Carl Edwards, driver of the No. 99 Aflac Ford Fusion, is seventh in the NASCAR Sprint Cup Series point standings going into this weekend’s race, and is trying to bounce back from an electrical problem that forced him to the garage last Sunday. Edwards spoke about what his team needs to do to get back into contention after Thursday’s practice.
CARL EDWARDS – No. 99 Aflac Ford Fusion – “Our Aflac Ford Fusion was pretty decent in qualifying trim. Bob and I were talking about what happened the last time we were here and we actually qualified a back-up car with no laps on it, so we’re way ahead of ourselves in that respect. Last week was very frustrating. I feel like our team has performed at a very high level for a few months now and then last week all four of us had trouble, so it was a very frustrating week.
All we can do is run these next six races as hard as we can and be the team that we know we can be and, hopefully, we’ll come out in a better position that we are right now.” HOW MUCH PSYCHOLOGICAL COMPETITION GOES ON IN THE CHASE AND DO YOU PAY ATTENTION TO STUFF LIKE THAT?
“There’s a lot of psychology that goes into racing, but all of that goes out the window once the race starts. If you’re fast, you’re fast. Being confident and being focused is easy to do when you are running well and things are going well. The tough part, I think, is when you’re in a position like we’re in right now. We just came off of a week where we felt like we got kicked in the stomach and we’ve got to keep digging and keep going hard, and I think those are the tough times. It would sure be nice to go out and lead the most laps and win this race and get rolling, but we’ll see where we stand when the race starts, I guess.” WHO DO YOU FEAR ON RESTARTS WHEN THEY’RE LINED UP NEXT TO YOU AT A SHORT TRACK LIKE MARTINSVILLE?
“Martinsville is so tough, especially with the double-file restarts.
It’s kind of a chaotic moment when you go down into turn one and it really depends who is over-aggressive, who bumps who, how things shake out. We saw Denny Hamlin surge through the field. That was a spectacular run from 11th or something on those last few restarts to win that last race. I learned a lot by watching Denny and how he did that, but I don’t know if there’s one particular guy. I think it depends on whose car is good, who is hungry at that time and who can really capitalize on other people’s mistakes. If everybody runs like they should, it’s really hard to pass people two-wide at Martinsville already. It’s when people are over-aggressive that you can take advantage. Hopefully, we can do that. Matt almost won the thing the last time we were there, so I feel like we can run well enough, we just have to make the right calls.” DO YOU HAVE ANY THOUGHTS ON THE TV RATINGS AND DO YOU WATCH THE RACE BROADCASTS AFTERWARDS? “I don’t watch the broadcast of the race until sometimes a year later when we’re coming back again. I do talk to a lot of folks and I know that my job is to go out and drive the race car the best I can and give my team and my sponsors and myself the best effort that I can put forth.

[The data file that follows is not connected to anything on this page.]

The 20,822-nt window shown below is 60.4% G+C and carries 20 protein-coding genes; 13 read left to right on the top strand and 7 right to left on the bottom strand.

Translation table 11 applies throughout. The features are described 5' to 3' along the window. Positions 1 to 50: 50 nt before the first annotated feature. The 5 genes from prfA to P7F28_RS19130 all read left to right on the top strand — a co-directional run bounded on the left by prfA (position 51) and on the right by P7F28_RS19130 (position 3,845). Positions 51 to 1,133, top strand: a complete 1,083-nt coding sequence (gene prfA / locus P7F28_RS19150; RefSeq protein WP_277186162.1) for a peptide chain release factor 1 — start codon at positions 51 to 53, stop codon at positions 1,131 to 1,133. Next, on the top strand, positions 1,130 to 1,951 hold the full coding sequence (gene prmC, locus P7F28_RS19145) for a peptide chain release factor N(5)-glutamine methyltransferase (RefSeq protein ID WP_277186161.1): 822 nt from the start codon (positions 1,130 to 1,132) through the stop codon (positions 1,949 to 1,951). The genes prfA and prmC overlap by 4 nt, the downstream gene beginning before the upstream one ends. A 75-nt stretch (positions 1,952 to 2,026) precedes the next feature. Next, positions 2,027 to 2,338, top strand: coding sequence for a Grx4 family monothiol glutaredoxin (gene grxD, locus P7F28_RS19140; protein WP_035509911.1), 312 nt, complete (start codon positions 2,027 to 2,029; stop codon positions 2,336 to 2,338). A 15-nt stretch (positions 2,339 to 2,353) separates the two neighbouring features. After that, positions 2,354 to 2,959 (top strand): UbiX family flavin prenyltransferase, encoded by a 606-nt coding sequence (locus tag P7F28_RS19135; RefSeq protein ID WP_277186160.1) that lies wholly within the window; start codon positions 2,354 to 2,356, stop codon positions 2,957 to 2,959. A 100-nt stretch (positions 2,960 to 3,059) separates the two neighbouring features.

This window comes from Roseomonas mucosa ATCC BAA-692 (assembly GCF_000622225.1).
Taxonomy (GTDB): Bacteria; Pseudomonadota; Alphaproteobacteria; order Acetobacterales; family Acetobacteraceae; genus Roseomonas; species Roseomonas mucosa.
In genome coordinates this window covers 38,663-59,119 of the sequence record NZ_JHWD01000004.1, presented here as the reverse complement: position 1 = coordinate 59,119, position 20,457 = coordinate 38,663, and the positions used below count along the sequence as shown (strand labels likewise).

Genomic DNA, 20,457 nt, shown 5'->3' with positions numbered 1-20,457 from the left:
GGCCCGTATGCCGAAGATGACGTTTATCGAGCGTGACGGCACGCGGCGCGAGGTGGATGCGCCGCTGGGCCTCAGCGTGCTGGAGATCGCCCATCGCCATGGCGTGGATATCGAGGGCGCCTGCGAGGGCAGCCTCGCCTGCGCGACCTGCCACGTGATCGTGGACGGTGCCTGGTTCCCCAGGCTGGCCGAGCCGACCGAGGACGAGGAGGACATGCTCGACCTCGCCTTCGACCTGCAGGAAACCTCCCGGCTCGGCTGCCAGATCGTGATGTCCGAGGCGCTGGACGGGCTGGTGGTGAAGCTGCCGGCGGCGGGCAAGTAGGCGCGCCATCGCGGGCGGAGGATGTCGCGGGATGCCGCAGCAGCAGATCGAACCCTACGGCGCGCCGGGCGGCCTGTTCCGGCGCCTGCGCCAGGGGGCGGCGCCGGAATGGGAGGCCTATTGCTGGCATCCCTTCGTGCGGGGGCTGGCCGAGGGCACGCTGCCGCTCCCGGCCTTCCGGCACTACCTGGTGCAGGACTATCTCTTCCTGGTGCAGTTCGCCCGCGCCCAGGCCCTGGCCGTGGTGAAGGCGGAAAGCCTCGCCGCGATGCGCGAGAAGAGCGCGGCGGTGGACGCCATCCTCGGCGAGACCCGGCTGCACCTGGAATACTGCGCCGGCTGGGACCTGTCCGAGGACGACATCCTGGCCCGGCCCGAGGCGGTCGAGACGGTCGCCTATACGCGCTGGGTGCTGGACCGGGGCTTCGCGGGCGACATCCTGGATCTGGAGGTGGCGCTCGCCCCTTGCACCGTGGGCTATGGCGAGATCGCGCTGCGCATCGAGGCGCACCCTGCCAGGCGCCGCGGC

I believe that everyone on the race track is doing a really good job of that this year. I think you’ve seen really great racing, a ton of emotion, you’ve seen guys just laying it all on the line and, for whatever reason, our television ratings have not been as good as they could be. I don’t know the answer to that. I don’t know the reason, but I’d say all we can do is try to embrace all the new technology that we can and try to explain the sport the best we can through the television broadcasts. Aside from that, I don’t really have any suggestions for them. I think I’d be speaking out of place.”
FORD RACING NOTES AND QUOTES Bank of America 500 Advance, Page 4
October 14, 2010 Charlotte Motor Speedway
CARL EDWARDS CONTINUED — DO YOU HAVE RESPECT FOR WHAT BRAD KESELOWSKI HAS DONE IN THE NATIONWIDE SERIES? “Yeah, I think Brad has done a really good job of just maintaining and doing his best. He’s gone over the line with me a couple of times and we’ve gone round and round about it, but still we can walk up to each other and shake hands and go have a good race. I think that says a lot about him as a person, so I feel that we’ve raced really well with one another since Gateway and that’s good. If he wins that championship, which it looks like he’s going to, then those guys have earned it. They’ve done a really good job on the race track and anytime that I’ve had any issue with him, I’ve addressed it. You guys have seen all of that and we have not had any real troubles other than those.” DO YOU FEEL YOUR TEAM IS STILL IN THIS THING? “Hell yes we’re still in it. I go out here and race as hard as I can and if we’ve got a mathematical chance of being in it, then we do have a chance. We don’t quit. That’s not what we do. I talked to my crew. I talked to PK (Pierre Kuettel) in the window of the car when he was putting up my window net a minute ago
and his words were, ‘We don’t quit until Homestead is over.’ And
that’s the way we do it. Now, that doesn’t make it any easier or anything, I just think that’s the way you have to approach it. If I gave up with six races to go, I think that would be pretty foolish.”
TALLADEGA IS LOOMING. WHAT DO YOU THINK ABOUT THAT FROM A POINTS STANDPOINT? “I was a little nervous about Talladega while we were up there real close to the point lead, but now I’m really excited about Talladega. I think that race, you could see a huge swing there. If we could go win the thing or run in the top three and a couple of guys could be caught up in wrecks, the chase could look a lot different.